Millennium Post

Drugs still not cool

While we see several ‘no smoking’ awareness campaigns, the issue of drug abuse seems to have fallen by the wayside.

Drugs still not cool
Four and a half years ago, I remember working on a drug-related story. 20-year-old NRI, Anmol Sarna, had mixed 'uppers' and 'downers' at a house party in south Delhi. He added LSD (Lysergic Acid Diethylamide) to the heady cocktail. After experiencing hallucinations that went out of hand, Sarna was picked up by cops and breathed his last in a hospital within a few hours. His mysterious death had caused a drop in the sale and use of LSD in the capital; but, starting this year, Delhi cops say that old Lucy seems to be on the rise again. And it's not only acid, harder stuff that do irrevocable damage are reaching our younger generations faster than ever before.
It is natural that young adults will be prone to experimentation but what's scary is the ease with which they have access to hard drugs. Adults may well choose their recreational poisons, and some die of it too, but to think that the gullible, immature young blood are increasingly getting hooked on to strong chemicals and synthetic drugs is worrying. Ketamine, ecstasy, and MDMA are carried in purses, LSD stamps have made way to LSD biscuits! Hyderabad police seized regular-looking Marie biscuits laced with LSD last year. Eateries in Goa, Gokarna, and Kasol, have waiters that readily sell contraband. Drug peddlers from Israel, Russia, and Nigeria continue to do brisk business in India. Not to mention how easily drugs are available online through the dark web.
The Indian coastguard seized 1,500 kg of heroin last year on a ship off the coast of Gujarat. There is indeed a lot of drugs making its way into India through online sites in China while a substantial amount is passing through our country to the Far East. India, with its geographical proximity to Afghanistan, is a preferred transit route for drug smugglers. Punjab stands to lose an entire generation to drugs. A study suggests that 860,000 young men in Punjab, aged between 15 and 35, are addicted to some form of drug. Heroin is the most popular, followed by opium and crystal methamphetamine. According to the National Crime Records Bureau, 10 suicides related to drug abuse happen in India every day, with Maharashtra, Madhya Pradesh, Tamil Nadu, and Kerala topping the chart.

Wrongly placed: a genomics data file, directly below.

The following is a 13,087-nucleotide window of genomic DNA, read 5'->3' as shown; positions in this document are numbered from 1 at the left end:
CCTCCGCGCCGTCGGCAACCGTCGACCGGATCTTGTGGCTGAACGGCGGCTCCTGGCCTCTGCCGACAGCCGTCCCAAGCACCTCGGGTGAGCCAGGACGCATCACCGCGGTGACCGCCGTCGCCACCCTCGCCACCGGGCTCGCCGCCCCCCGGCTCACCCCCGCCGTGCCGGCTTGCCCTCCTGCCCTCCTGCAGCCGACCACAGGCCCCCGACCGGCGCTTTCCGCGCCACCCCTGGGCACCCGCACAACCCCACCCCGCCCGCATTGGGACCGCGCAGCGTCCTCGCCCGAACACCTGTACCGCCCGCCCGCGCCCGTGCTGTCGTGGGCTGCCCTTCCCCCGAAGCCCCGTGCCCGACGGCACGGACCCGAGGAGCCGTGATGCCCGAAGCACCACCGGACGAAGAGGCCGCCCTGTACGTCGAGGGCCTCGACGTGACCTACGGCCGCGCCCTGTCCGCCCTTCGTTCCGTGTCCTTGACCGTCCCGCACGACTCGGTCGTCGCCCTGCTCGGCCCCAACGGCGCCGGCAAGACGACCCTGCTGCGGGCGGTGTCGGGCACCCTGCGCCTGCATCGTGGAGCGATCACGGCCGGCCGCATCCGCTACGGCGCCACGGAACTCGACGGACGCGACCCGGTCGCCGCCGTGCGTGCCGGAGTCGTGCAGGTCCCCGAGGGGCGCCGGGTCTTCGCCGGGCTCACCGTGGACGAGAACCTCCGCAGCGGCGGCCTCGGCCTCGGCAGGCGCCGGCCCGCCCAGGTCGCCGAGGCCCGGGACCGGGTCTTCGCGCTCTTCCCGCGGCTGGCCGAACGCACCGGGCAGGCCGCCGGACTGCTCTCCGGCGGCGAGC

So how do we tackle this drug menace? With awareness and better education that highlights the long-term emotional and hormonal repercussions of drug abuse. But when was the last time you noticed an anti-drugs advertisement? Not recently, right? While we see a lot of 'no smoking' awareness campaigns, the issue of drug abuse seems to have fallen by the wayside. But don't for a moment think that it is because people have stopped indulging in drug abuse or it is not freely available. Both presumptions are grossly incorrect. The ease with which drugs are available donning a newer, less suspicious garb is frightening. I am not talking about so-called recreational drugs such as weed or hash, which are addictive as well, but hard drugs such as cocaine, heroin, methamphetamines.
Anti-drug campaigns must again become active. Perhaps legalising lighter drugs such as cannabis or marijuana like in the US could also help stem the growth of this menace. Recreational use of cannabis has been made legal in nine US states and decriminalised in another 13 states including the US Virgin Islands.
A special note to youngsters who post pictures of themselves smoking pot on social media: You may want to escape reality and crave a heady state of mind but it is still very much illegal in India. You're also not doing your careers any favour as no job hunter will ever consider your ability to 'crush and roll' a professional strength. Drugs are not cool, and this message has to go out to the younger generations if we must stop them from pissing away their lives.
(The writer is a journalist and media entrepreneur. The views expressed are strictly personal)

Shutapa Paul

Shutapa Paul

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